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Drobo or QNAP, and iTunes server ?


user34
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Hi,

 

I'm up close to the question of a NAS. I have a wireless modem router, a Macmini, Airport Express & an iPod touch. I intend to get a 2nd machine (mac) and use my current mac mini headless into the main rig.

 

In terms of usable storage the Drobo looks a winner, up to 4 bays any size Hardrives and any speed. The catch is, that in order to use it as a NAS it needs, either, the droboshare or an airport extreme. The airport extreme, I presume, would become the router for my entire system if I went that way?

 

A QNAP, either a 209, or maybe a 409, can't decide how much storage I really need, has many extra functions, the most interesting to me being the iTunes server, and also the fact I can connect the usb 3 in 1 printer I have to it, and make the printer accessible from any device.

 

Is the iTunes server option truly necessary ? Because, I thought that as long as in my iTunes preferences I had the iTunes music library path then I could access the NAS for the "toons". This doesn't of course guarantee that both machines will have the same Itunes Library, even if they do share the same music file, yes? Or is the iTunes server the way of sharing one library between several machines, and each one will see exactly the same library.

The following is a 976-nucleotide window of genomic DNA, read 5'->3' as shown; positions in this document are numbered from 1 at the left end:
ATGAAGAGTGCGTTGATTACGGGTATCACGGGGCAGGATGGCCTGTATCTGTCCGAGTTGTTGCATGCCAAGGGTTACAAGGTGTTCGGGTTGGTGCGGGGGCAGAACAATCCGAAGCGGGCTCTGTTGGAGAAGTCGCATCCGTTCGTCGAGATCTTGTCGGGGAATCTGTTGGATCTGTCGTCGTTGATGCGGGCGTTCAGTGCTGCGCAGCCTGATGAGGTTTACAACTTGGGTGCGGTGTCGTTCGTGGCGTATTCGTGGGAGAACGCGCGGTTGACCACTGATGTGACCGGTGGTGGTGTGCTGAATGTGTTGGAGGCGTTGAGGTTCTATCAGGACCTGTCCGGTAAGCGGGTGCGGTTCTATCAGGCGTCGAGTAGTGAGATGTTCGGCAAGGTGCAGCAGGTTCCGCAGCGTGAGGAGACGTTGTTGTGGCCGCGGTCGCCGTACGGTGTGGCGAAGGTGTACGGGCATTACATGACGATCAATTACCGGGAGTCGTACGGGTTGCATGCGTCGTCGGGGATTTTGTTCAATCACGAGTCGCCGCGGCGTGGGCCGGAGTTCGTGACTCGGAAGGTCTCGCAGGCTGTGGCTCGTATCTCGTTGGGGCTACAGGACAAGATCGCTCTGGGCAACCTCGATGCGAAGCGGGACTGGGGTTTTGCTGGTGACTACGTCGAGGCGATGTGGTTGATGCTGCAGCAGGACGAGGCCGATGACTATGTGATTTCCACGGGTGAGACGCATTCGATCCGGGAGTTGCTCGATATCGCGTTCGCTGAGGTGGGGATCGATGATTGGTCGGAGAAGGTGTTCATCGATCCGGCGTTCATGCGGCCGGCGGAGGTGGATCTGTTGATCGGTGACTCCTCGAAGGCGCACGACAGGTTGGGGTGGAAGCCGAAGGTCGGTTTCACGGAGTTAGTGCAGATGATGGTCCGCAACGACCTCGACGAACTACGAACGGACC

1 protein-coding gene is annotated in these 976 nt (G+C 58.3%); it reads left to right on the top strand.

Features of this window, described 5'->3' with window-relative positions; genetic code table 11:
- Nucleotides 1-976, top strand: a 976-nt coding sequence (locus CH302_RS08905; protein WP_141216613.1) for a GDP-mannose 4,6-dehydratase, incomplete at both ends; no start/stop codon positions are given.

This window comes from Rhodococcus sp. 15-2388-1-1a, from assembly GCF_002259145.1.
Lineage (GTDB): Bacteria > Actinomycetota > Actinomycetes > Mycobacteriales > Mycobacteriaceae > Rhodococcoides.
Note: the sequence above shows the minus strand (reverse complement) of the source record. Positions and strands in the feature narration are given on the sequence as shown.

It's a trifle, I know, but the QNAP 209 is very nice looking little machine, and I can get one with 2 x 1Tb for 500€. A similiarly specified Drobo is 950€ (Apple Store).

 

Asus Netbook -> Fidelity DA-150 > Chevron Audio Paradox > Avondale S-100 > Audium Comp 5

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Decided to bump this, because having spent much of the day researching, I've come around to the idea of the QNAP 209 or The Synology 207+ devices. Both about the same price including drives at about 500€.

 

The real question I have is about sharing the iTunes library. Looks like I have 2 ways of going about this. I can activate the "look for shared libraries" option, but I presume if I'm using, say a mini headless, and another mac. I would have to set up one or the other as the owner of the library. I would only have update rights on one computer, yes ? That is I could only add and delete from one computer. The other way is the iTunes server option on the NAS devices.

 

How would I have to set things up to have the mini headless into the main rig and on 24/7 so that the other computer wouldn't have to be on all the time ?

 

The other question I have is, what about networrk speed, I presume that the Airport extreme in the mini maxes at 54Mbs, so for original transfer of my current USB external drive I would need to do this through a wired connection.

 

If I attach a NAS to the Modem/Router then its speed is limited to 100Mbs. Looks like to copy 120GBytes of data that would take ... a long time, what 20 minutes or is that 200 minutes, can't work out where to put the zero. Is it possible to use a USB to Gigabit adptor to reduce transfer time ?

 

Thanks

 

Asus Netbook -> Fidelity DA-150 > Chevron Audio Paradox > Avondale S-100 > Audium Comp 5